# How can I check if integers from one list are divisible integers from another?

I am trying to create a function that takes `Int`

( `n`

) and a list `k`

of `Int`

s and returns the sum of all numbers `1 <= i <= n`

that are divisible by at least one of the integers from the list `k`

.

```
addl::Int -> [Int] -> Int
addl x [] = 0
addl x (y:ys) = if ((map [1..x] `mod` y) == 0)
then y + addl x ys
else 0 + addl x ys
```

This is what I got, but I get this message:

```
Couldn't match expected type `a0 -> b0' with actual type `[t0]'
In the first argument of `map', namely `[1 .. x]'
In the first argument of `mod', namely `map [1 .. x]'
In the first argument of `(==)', namely `(map [1 .. x] `mod` y)'
```

which I tried to figure out but didn't figure it out yet. All help is greatly appreciated.

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`map`

expects the function to be the first argument, but you supply a list to it.

The error message says the same. This means that the expression is `((map [1..x] `mod` y) == 0)`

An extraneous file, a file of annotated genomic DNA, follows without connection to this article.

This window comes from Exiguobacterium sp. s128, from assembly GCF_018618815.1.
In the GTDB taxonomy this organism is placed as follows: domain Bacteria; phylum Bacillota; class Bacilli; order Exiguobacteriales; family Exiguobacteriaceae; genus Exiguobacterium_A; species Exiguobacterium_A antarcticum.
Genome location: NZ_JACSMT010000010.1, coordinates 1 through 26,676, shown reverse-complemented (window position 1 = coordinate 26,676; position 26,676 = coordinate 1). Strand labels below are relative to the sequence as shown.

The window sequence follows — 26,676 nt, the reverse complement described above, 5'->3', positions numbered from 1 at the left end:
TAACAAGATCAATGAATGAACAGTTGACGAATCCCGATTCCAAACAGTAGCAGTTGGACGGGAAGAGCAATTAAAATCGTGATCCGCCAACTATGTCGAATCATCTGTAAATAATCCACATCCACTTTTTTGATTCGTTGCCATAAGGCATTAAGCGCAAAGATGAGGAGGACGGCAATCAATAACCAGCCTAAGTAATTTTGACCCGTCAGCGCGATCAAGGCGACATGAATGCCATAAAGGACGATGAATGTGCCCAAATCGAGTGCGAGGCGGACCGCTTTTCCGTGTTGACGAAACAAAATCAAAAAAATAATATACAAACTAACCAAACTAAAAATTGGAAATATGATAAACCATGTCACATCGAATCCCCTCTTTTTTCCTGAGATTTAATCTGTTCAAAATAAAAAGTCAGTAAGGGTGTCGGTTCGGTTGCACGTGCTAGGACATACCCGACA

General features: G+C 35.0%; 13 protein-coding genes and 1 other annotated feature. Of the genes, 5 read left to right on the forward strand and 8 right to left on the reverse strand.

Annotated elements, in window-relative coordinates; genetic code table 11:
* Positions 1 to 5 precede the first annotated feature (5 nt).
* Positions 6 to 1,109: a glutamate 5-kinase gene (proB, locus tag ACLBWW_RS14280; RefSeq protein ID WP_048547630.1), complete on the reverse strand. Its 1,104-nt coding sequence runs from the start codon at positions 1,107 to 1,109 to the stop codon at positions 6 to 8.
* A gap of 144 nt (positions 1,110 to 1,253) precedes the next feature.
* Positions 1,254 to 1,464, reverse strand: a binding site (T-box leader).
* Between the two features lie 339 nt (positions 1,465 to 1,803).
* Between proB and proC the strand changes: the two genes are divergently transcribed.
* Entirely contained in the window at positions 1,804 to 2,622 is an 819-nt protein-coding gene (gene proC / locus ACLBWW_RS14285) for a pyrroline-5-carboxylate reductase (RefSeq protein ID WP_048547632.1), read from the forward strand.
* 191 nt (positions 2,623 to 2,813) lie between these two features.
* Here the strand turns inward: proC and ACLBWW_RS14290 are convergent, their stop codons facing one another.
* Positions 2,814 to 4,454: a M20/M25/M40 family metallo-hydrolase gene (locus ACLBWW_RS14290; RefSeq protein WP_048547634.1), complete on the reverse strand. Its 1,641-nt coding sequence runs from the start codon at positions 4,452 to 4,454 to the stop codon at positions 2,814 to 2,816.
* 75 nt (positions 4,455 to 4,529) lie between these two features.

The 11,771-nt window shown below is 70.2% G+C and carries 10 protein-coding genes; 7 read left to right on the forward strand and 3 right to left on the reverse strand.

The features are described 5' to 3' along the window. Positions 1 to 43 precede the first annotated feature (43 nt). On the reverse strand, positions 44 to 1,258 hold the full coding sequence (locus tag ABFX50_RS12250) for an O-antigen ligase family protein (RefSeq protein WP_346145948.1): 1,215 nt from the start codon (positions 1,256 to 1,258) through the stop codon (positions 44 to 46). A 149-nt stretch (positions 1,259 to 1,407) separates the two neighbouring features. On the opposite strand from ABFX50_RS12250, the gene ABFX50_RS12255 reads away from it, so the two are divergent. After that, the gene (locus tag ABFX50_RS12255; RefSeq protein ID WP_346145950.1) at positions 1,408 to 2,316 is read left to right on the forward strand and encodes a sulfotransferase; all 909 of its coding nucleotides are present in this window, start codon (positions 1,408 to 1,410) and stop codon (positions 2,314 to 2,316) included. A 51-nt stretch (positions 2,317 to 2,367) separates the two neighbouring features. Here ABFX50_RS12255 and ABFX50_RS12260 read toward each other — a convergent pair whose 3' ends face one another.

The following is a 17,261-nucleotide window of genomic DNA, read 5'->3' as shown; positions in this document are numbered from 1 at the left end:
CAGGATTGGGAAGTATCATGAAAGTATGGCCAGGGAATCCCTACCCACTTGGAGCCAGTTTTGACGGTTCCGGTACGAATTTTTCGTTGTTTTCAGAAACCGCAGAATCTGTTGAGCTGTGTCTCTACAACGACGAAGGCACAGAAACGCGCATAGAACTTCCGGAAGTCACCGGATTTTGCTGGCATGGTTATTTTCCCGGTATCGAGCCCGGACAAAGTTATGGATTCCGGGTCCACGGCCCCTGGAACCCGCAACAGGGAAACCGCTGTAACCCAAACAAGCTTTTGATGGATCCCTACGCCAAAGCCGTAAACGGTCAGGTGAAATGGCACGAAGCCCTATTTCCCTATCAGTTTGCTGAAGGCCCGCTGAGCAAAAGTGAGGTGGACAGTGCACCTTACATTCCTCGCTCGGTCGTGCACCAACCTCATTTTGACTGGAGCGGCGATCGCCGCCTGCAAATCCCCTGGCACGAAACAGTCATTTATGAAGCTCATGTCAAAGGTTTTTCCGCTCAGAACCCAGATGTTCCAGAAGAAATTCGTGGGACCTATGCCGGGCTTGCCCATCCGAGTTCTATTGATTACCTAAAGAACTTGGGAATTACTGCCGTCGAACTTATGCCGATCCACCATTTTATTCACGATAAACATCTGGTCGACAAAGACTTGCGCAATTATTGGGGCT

parsed as

```
(==) -- In the first argument of `(==)', namely `(map [1 .. x] `mod` y)'
mod -- In the first argument of `mod', namely `map [1 .. x]'
map [1..x] -- In the first argument of `map', namely `[1 .. x]'
y
0
-- Couldn't match expected type `a0 -> b0' with actual type `[t0]'
```

`map`

A type

```
Prelude> :t map
map :: (a -> b) -> [a] -> [b]
Prelude> :t [undefined]
[undefined] :: [a]
```

and `(a1 -> b1)`

and `[a2]`

do not match.

Instead of mixing up the two actions (filtering and summing) in your code, vaguely (you even summarize the wrong variable `y`

there), it's easier to simplify the process for the first lookup, and only then, summing:

```
addl::Int -> [Int] -> Int
addl n ks = sum -- then, sum
[i | i <- [1..n], isDividedByAny i ks] -- first, search
where
isDividedByAny i ks =
any
[ rem i k == 0 | k <- ks]
```

Here we are using a built-in `any`

type function `(a -> Bool) -> [a] -> Bool`

(i.e. it takes a predicate function, a list of values and returns a boolean value).

Notice how I am calling your `k`

list `ks`

here to suggest the "k" list to him. This is idiomatic in Haskell.

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